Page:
It’s a new year. And for many, it’s a time to make plans and resolutions for improvement in the coming year. But in the end, are we just setting ourselves up for another thrashing by guilt and regret?
Feeling guilt is a sign that some personal guideline, value, belief or rule has been breached.
Guilt arises from a number of sources:
- from failing to live up to certain standards, yours or someone else’s
- from doing something wrong, embarrassing or hurtful, whether it was intentional or not
- from feeling a sense of responsibility to or for others
- from a refusal to accept mistakes made, perhaps due to superior expectations or attitudes about what is allowed behavior–feeling that perfection is required
- from underlying unresolved problems, feelings or emotions 
There are upsides of guilt when managed properly.
Guilt has a powerful social function in regulating our behavior. It helps us be more empathetic and sympathetic with other people. It raises our moral compass, pushing back lying, cheating and other ethical indiscretions. It improves our behavior and helps us to be better parents, friends, lovers and employees.
Guilt can drive us to be better people.
We can achieve those new years resolutions! but what kept us from success last time we made a similar commitment?
Like most things, guilt has a shadow side. When guilt become a nasty recurring drone in our mind, it goes too far.
When we break our own rules, there may be consequences for your actions. While feeling an appropriate amount of remorse or regret, take responsibility, an apology or reparation could be necessary for the injured person or a time-out may be needed to reset your attitude, reflect on the violated values and learn from the mistake. These actions should be appropriate to the crime.
If the punishment is amplified, exaggerated or continues without an end, then it’s time to work on the underlying emotion(s).
Emotional Resolution excels at removing the underlying emotions of unhealthy guilt.
- What shame, remorse, anxiety or high levels of stress are playing off your guilt to renew the scene of your failure over and over in your head, that spirals into more shame and remorse?
- What conflict of values or embarrassment freezes your actions?
- What pattern of action or circumstance keeps reoccurring in your life that reinforces the guilty feelings?
- What self-talk and negative thoughts feed your guilt and self-doubt?
and where did they come from and why are they still living in the mind?
Every time a noxious guilty image, behavior or anxiety flashes in the mind it is actionable. It is an opportunity to clean up a long held emotional trauma or injury.
The pernicious guilty “episode” points directly to the emotion that is trapped by the subconscious waiting to be triggered again and again. Knowing the details of when the emotions was stuck, who was involved and how it happened may “make sense” of the triggering. But it will NOT remove the emotion or it’s triggering by the subconscious permanently.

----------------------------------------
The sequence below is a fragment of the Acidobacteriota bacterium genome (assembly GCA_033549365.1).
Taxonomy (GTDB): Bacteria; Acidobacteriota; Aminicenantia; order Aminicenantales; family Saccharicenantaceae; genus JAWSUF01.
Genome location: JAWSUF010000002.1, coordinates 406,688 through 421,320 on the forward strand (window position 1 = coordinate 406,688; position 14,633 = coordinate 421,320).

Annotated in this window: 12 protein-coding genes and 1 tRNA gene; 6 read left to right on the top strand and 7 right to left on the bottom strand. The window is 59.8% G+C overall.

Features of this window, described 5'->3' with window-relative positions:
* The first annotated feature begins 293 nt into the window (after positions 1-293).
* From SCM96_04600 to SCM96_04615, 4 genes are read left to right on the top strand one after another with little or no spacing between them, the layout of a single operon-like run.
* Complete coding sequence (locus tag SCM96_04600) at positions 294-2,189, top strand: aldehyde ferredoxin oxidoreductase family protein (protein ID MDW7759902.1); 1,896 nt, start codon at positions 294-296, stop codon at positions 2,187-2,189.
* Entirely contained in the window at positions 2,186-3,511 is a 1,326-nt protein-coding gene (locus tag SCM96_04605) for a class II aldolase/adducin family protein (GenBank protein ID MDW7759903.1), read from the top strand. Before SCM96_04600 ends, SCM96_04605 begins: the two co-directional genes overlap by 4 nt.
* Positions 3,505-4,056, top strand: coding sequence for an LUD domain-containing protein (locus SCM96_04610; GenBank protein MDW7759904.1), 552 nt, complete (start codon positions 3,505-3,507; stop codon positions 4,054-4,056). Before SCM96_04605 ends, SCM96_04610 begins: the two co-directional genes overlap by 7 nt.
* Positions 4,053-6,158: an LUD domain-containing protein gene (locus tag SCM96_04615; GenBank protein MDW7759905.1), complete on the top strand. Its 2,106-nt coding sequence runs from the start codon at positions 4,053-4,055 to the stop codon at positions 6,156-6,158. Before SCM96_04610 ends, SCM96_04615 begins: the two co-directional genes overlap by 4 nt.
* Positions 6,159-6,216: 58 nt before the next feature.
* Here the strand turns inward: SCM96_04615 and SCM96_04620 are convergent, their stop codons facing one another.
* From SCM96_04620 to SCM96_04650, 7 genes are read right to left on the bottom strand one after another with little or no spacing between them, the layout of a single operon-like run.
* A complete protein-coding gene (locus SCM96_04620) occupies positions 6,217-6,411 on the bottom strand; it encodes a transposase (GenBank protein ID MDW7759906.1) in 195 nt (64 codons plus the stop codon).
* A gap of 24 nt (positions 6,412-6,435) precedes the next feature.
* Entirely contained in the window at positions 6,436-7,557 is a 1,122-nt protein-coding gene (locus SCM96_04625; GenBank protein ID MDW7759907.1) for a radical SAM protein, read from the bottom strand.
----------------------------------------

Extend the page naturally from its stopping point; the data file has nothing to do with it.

Although techniques, like “breathe thru it”, “explore/analyze your feelings”, acceptance, avoidance, “release the feelings”, etc, etc, may sidestep the guilty feeling for the moment, the noxious guilt will come back; it will be triggered again.
The link between the buried emotion and the situation that is triggering the noxious guilt must be broken. How is that done?
The only way I’ve found to neutralize unhealthy guilt is through the Emotional Resolution process. After a lifetime of searching, finally, a method as arrived that will reset the Emotion-Trigger dynamic in the subconscious.
The Emotional Resolution process pulls up the emotion in the body, based on the retelling of the triggering situation and gives the body time to process the emotion trapped in the body. It’s that simple. Simple to say–but generally we need a Emotional Resolution practitioner to coach us through the process.
The Emotional Resolution process is so holistic and natural! It is accessible to everyone over the age of 12. That’s a bunch of everyones 🙂 that can get relief from noxious guilt.
So, Use Guilt for Good
- Use normal guilt feelings as a guide to improved behavior. Take responsibility to right the wrong as best you can and then drop the guilt.
- Use noxious guilt that makes you miserable as a sign post to an underlying emotion that requires some work. Do the work with Emotional Resolution and free yourself.
Are you ready to let go of the GUILT that makes you miserable?
1. Emotional Mastery, Adam Sicinski, https://blog.iqmatrix.com/eliminate-guilt
2. How To Stop Feeling Guilty, 5 Secrets Backed By Research, https://www.bakadesuyo.com/2015/11/how-to-stop-feeling-guilty/